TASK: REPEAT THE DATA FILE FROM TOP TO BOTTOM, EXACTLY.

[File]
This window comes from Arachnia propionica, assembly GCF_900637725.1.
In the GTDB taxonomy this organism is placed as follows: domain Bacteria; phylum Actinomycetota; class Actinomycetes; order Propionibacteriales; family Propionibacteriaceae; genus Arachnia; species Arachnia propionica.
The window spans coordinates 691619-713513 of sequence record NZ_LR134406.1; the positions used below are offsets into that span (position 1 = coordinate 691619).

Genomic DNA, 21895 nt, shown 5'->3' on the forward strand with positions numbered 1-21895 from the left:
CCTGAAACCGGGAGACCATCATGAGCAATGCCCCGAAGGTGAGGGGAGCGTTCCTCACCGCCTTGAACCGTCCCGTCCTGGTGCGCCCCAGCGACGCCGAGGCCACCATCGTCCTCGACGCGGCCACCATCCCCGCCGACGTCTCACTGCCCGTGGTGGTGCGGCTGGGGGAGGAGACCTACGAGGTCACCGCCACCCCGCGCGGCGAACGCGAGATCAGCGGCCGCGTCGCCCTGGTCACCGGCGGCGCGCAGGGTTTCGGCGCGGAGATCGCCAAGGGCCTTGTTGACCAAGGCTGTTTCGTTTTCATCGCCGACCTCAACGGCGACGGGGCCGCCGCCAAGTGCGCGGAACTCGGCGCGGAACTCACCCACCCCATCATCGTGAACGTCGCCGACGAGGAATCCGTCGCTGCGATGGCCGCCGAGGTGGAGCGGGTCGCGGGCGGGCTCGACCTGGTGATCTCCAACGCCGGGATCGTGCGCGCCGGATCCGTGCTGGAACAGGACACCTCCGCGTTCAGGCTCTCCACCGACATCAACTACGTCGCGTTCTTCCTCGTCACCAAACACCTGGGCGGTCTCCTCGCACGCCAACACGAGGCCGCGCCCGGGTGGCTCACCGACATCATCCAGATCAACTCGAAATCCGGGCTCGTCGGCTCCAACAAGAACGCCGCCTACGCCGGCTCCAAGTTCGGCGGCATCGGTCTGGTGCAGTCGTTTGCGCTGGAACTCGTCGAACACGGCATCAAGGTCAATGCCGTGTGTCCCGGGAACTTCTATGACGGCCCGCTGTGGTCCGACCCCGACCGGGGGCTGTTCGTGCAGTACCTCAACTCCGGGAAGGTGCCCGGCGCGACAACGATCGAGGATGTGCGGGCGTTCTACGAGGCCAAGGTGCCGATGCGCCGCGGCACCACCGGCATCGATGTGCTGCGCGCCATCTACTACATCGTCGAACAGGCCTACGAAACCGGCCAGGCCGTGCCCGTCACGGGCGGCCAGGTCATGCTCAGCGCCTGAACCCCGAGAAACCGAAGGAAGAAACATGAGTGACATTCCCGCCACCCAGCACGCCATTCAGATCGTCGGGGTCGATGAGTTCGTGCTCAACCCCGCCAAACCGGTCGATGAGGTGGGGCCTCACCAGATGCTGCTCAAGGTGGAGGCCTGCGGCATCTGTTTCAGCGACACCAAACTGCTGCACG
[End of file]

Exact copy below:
This window comes from Arachnia propionica, assembly GCF_900637725.1.
In the GTDB taxonomy this organism is placed as follows: domain Bacteria; phylum Actinomycetota; class Actinomycetes; order Propionibacteriales; family Propionibacteriaceae; genus Arachnia; species Arachnia propionica.
The window spans coordinates 691619-713513 of sequence record NZ_LR134406.1; the positions used below are offsets into that span (position 1 = coordinate 691619).

Genomic DNA, 21895 nt, shown 5'->3' on the forward strand with positions numbered 1-21895 from the left:
CCTGAAACCGGGAGACCATCATGAGCAATGCCCCGAAGGTGAGGGGAGCGTTCCTCACCGCCTTGAACCGTCCCGTCCTGGTGCGCCCCAGCGACGCCGAGGCCACCATCGTCCTCGACGCGGCCACCATCCCCGCCGACGTCTCACTGCCCGTGGTGGTGCGGCTGGGGGAGGAGACCTACGAGGTCACCGCCACCCCGCGCGGCGAACGCGAGATCAGCGGCCGCGTCGCCCTGGTCACCGGCGGCGCGCAGGGTTTCGGCGCGGAGATCGCCAAGGGCCTTGTTGACCAAGGCTGTTTCGTTTTCATCGCCGACCTCAACGGCGACGGGGCCGCCGCCAAGTGCGCGGAACTCGGCGCGGAACTCACCCACCCCATCATCGTGAACGTCGCCGACGAGGAATCCGTCGCTGCGATGGCCGCCGAGGTGGAGCGGGTCGCGGGCGGGCTCGACCTGGTGATCTCCAACGCCGGGATCGTGCGCGCCGGATCCGTGCTGGAACAGGACACCTCCGCGTTCAGGCTCTCCACCGACATCAACTACGTCGCGTTCTTCCTCGTCACCAAACACCTGGGCGGTCTCCTCGCACGCCAACACGAGGCCGCGCCCGGGTGGCTCACCGACATCATCCAGATCAACTCGAAATCCGGGCTCGTCGGCTCCAACAAGAACGCCGCCTACGCCGGCTCCAAGTTCGGCGGCATCGGTCTGGTGCAGTCGTTTGCGCTGGAACTCGTCGAACACGGCATCAAGGTCAATGCCGTGTGTCCCGGGAACTTCTATGACGGCCCGCTGTGGTCCGACCCCGACCGGGGGCTGTTCGTGCAGTACCTCAACTCCGGGAAGGTGCCCGGCGCGACAACGATCGAGGATGTGCGGGCGTTCTACGAGGCCAAGGTGCCGATGCGCCGCGGCACCACCGGCATCGATGTGCTGCGCGCCATCTACTACATCGTCGAACAGGCCTACGAAACCGGCCAGGCCGTGCCCGTCACGGGCGGCCAGGTCATGCTCAGCGCCTGAACCCCGAGAAACCGAAGGAAGAAACATGAGTGACATTCCCGCCACCCAGCACGCCATTCAGATCGTCGGGGTCGATGAGTTCGTGCTCAACCCCGCCAAACCGGTCGATGAGGTGGGGCCTCACCAGATGCTGCTCAAGGTGGAGGCCTGCGGCATCTGTTTCAGCGACACCAAACTGCTGCACG